Swiss Litter Report
Wie viel Plastik liegt an den Ufern von Schweizer Seen und Flüssen?
Der Swiss Litter Report ist die erste schweizweite Erhebung der Belastung von Plastik und anderen Abfällen an den Ufern von Flüssen und Seen. Von uns ausgebildete Freiwillige werden ein Jahr lang monatlich an mindestens 50 Standorten in der ganzen Schweiz Plastik und andere Abfälle sammeln und verschiedenen Abfallkategorien zuordnen. Die Daten werden mithilfe einer europaweit verwendeten Smartphone Applikation erhoben und in einer zentralen Datenbank gespeichert.
Mit den gesammelten Daten haben wir die eindeutige Gewissheit, wie es um unsere Gewässer steht. Wir schaffen damit ein Instrument, das uns erlaubt Massnahmen von Politikern und Bürgern zu fordern, um die Plastikverschmutzung endlich einzudämmen und idealerweise ganz zu verhindern.
How New York Is Turning Food Waste Into Compost and Gas
City officials hope to divert organic refuse from landfills. Where will it all go?
New Yorkers already have blue and green bins for recycling glass, metal, paper and plastic. But now brown bins for organic waste are starting to appear all over the city. These plastic totems are part of the city’s multimillion-dollar campaign to cut down on greenhouse gas emissions and reliance on landfills, and to turn food scraps and yard waste into compost and, soon, clean energy.
In the 19th century, the city had a simple method for dealing with organic rubbish: It enlisted scavenging swine to nose through the gutters for leftovers. Now, the city is employing the primal chemistry of decay.
About 14 million tons of waste are thrown out each year. It costs the city almost $400 million annually just to ship what it collects from homes, schools and government buildings (by rail, barge or truck) to incinerators or landfills as far away as South Carolina. (In addition, dozens of private companies put trucks on the road to take away refuse from office buildings and businesses.)
The largest single portion of the trash heap is organics, or things that were once living. That apple core, that untouched macaroni salad, that slice of pizza and the greasy paper plate it was served on are heavy with moisture, which makes shipping expensive. As they decompose, they release methane, a greenhouse gas.
Fruit and veg come in their own natural wrapping. Why do we smother them in plastic?
When I arrive home from a big shop, or receive a delivery, I spend 10 minutes unwrapping packaging and putting it in the bin, renaturing my fresh fruit and vegetables before I’m able to cook them.
Plastic is choking our oceans, polluting our waterways and even contaminating our food, but it still dominates our shelves. More than 300m tonnes of it is produced each year, according to (pdf) trade association Plastics Europe. In the UK, just a third of plastic packaging used for consumer products gets recycled.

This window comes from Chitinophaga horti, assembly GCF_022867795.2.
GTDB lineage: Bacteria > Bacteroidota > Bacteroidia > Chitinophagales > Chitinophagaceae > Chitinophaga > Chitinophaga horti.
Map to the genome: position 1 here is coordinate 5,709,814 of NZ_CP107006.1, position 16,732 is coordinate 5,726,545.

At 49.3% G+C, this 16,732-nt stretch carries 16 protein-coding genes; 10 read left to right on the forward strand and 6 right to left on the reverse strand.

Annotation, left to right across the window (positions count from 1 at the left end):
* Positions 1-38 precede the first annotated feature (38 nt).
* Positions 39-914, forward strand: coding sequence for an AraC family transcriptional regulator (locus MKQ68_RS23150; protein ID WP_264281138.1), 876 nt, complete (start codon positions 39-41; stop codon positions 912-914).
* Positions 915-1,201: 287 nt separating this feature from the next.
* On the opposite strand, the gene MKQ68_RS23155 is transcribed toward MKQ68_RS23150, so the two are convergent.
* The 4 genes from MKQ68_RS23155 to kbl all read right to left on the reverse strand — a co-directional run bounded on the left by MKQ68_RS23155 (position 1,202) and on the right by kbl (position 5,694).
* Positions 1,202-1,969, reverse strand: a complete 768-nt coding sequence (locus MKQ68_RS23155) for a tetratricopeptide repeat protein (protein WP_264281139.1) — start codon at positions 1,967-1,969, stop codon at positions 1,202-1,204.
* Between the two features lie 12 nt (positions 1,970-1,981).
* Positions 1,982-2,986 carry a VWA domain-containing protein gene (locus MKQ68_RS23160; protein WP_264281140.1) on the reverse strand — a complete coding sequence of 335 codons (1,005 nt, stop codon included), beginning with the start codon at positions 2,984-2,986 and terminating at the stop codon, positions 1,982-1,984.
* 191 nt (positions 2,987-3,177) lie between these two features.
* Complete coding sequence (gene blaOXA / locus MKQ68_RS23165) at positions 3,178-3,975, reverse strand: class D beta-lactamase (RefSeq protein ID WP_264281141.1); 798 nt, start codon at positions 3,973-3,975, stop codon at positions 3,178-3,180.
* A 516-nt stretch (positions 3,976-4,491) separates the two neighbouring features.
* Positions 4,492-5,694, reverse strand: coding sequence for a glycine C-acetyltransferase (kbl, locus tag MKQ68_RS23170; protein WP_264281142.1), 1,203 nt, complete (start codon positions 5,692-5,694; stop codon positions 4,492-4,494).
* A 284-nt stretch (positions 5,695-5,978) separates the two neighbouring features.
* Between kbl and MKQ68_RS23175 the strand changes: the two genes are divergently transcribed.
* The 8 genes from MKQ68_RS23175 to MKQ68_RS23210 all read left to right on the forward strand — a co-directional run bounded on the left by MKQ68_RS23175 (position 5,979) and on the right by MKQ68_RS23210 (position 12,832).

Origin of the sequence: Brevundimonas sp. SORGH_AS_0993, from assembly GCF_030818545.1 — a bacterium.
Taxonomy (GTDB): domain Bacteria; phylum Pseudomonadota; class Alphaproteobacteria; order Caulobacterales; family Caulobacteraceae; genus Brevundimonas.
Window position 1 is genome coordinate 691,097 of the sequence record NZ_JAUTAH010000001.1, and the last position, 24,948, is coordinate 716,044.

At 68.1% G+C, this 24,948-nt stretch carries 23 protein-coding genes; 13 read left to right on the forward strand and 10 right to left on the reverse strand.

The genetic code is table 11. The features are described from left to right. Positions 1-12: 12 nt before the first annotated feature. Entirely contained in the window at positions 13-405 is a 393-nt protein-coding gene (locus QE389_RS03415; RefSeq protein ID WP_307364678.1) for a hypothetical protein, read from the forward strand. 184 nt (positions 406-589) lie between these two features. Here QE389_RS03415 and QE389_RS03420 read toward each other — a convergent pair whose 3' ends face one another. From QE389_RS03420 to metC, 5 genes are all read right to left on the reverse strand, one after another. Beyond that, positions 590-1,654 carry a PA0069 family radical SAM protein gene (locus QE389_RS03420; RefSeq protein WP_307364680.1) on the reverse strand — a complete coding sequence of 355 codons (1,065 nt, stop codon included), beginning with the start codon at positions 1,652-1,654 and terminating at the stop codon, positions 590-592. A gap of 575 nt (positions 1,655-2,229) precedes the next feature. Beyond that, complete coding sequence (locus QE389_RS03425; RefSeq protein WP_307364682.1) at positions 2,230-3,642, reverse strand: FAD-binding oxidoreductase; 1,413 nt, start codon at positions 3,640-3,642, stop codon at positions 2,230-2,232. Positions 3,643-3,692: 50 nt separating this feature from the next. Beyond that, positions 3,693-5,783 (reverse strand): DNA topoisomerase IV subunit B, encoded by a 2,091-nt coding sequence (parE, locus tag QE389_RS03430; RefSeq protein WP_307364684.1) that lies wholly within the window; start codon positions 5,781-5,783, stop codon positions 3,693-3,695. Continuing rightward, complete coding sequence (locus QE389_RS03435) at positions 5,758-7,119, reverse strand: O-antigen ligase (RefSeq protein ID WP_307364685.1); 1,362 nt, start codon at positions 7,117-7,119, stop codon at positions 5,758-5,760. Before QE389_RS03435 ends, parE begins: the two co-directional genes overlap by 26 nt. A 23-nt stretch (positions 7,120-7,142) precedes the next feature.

Fruit and vegetables are washable and often come in their own – compostable – wrapping designed by nature. Yet we choose to display them in plastic trays, themselves cling-wrapped in another layer of plastic.
Full article here : https://www.theguardian.com/sustainable-business/2017/jun/28/fruit-vegetables-plastic-packaging-food-relationship-pollution
Let’s Bag Plastic Bags
All it had taken was a moment’s distraction. In a well-practiced sleight of hand, the cashier had double-bagged in plastic a dozen eggs, which were already encased in two protective layers of plastic. I briefly contemplated appealing for the liberation of my groceries but chose the path of least resistance. The deed was done, and the purveyors of plastic had been victorious on this occasion.
It was not always thus. In the late 1970s, single-use plastic bags were seldom available in grocery stores. Since then they have become an omnipresent part of the exchange of merchandise for money, a “free” offering to consecrate the ritual. An estimated one trillion bags are used each year globally, but they are so seamlessly ingrained into our daily routines that we hardly notice. It is difficult to imagine life without them.
Read more : https://www.nytimes.com/2018/03/03/opinion/sunday/plastic-bags-pollution-oceans.html
In the past few years, scientists have found microplastics in our soil, tap water, bottled water, beer and even in the air we breathe. And there’s growing concern about the potential health risks they pose to humans.
Read more : https://edition.cnn.com/2018/04/22/health/microplastics-land-and-air-pollution-intl/index.html